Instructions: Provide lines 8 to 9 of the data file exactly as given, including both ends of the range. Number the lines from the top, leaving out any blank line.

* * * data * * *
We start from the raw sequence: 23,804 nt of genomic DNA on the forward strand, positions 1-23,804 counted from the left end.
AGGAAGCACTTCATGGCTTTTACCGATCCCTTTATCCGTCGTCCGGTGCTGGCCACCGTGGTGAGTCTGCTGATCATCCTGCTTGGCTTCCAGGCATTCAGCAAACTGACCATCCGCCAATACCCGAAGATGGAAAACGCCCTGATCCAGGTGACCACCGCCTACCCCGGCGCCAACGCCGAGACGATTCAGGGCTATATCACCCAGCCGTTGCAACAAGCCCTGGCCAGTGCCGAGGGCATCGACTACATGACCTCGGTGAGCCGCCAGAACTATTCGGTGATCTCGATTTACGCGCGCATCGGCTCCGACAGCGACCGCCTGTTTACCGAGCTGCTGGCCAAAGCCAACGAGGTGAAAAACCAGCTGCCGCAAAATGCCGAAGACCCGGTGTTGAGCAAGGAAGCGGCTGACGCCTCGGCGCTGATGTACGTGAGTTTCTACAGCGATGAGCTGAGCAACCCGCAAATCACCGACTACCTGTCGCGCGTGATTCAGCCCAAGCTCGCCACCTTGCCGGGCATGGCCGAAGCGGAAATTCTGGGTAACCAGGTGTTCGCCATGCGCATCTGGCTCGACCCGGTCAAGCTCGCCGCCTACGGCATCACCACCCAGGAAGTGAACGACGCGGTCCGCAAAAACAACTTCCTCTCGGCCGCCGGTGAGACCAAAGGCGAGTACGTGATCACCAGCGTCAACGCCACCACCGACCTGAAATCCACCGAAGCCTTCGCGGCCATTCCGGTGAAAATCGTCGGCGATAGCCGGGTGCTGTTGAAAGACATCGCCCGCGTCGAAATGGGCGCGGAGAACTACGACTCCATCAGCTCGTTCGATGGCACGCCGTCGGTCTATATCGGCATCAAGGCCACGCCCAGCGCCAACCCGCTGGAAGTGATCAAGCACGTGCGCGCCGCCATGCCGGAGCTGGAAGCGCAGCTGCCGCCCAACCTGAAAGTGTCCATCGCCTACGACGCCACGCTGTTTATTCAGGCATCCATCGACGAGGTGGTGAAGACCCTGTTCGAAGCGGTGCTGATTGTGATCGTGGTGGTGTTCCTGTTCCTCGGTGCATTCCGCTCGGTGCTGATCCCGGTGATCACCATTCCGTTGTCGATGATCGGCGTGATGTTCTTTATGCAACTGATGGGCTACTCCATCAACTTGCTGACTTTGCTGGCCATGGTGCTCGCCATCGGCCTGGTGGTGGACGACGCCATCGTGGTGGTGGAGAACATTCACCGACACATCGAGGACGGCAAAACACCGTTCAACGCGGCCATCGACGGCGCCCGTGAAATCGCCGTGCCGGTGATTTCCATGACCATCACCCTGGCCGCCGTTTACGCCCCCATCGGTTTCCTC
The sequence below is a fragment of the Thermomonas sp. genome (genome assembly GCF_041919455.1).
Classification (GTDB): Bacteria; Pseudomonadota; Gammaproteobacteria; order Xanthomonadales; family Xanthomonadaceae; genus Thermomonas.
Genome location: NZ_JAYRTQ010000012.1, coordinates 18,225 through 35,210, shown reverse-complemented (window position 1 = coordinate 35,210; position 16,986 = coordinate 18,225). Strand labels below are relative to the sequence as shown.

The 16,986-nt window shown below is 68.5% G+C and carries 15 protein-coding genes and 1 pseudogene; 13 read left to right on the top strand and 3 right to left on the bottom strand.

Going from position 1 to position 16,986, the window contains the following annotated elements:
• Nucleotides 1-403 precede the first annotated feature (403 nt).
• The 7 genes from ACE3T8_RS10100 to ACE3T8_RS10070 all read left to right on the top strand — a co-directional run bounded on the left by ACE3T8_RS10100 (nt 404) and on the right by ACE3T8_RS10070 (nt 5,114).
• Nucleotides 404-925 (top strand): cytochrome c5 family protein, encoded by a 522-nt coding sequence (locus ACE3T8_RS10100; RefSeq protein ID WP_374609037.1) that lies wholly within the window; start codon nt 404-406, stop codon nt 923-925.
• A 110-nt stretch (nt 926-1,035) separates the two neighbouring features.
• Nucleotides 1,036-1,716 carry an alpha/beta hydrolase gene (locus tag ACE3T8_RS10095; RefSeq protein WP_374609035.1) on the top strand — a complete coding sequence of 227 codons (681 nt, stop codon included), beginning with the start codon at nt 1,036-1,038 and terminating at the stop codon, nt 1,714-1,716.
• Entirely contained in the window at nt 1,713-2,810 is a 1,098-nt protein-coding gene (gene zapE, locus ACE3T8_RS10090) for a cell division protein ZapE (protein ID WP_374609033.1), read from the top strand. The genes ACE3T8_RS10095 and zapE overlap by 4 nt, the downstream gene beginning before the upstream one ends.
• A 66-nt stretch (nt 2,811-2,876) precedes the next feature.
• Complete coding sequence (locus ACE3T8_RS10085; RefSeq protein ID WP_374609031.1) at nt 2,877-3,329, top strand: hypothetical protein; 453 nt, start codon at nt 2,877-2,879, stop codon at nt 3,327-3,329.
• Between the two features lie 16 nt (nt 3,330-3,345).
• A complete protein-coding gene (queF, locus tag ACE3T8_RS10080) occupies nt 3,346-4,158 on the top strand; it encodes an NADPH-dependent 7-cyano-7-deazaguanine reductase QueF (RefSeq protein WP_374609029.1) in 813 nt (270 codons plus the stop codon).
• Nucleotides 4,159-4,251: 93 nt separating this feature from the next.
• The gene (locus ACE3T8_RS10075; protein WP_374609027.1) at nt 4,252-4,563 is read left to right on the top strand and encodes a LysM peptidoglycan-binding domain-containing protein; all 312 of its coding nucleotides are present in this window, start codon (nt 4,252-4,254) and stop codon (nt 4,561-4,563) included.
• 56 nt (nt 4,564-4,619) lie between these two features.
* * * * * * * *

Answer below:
• Nucleotides 1-403 precede the first annotated feature (403 nt).
• The 7 genes from ACE3T8_RS10100 to ACE3T8_RS10070 all read left to right on the top strand — a co-directional run bounded on the left by ACE3T8_RS10100 (nt 404) and on the right by ACE3T8_RS10070 (nt 5,114).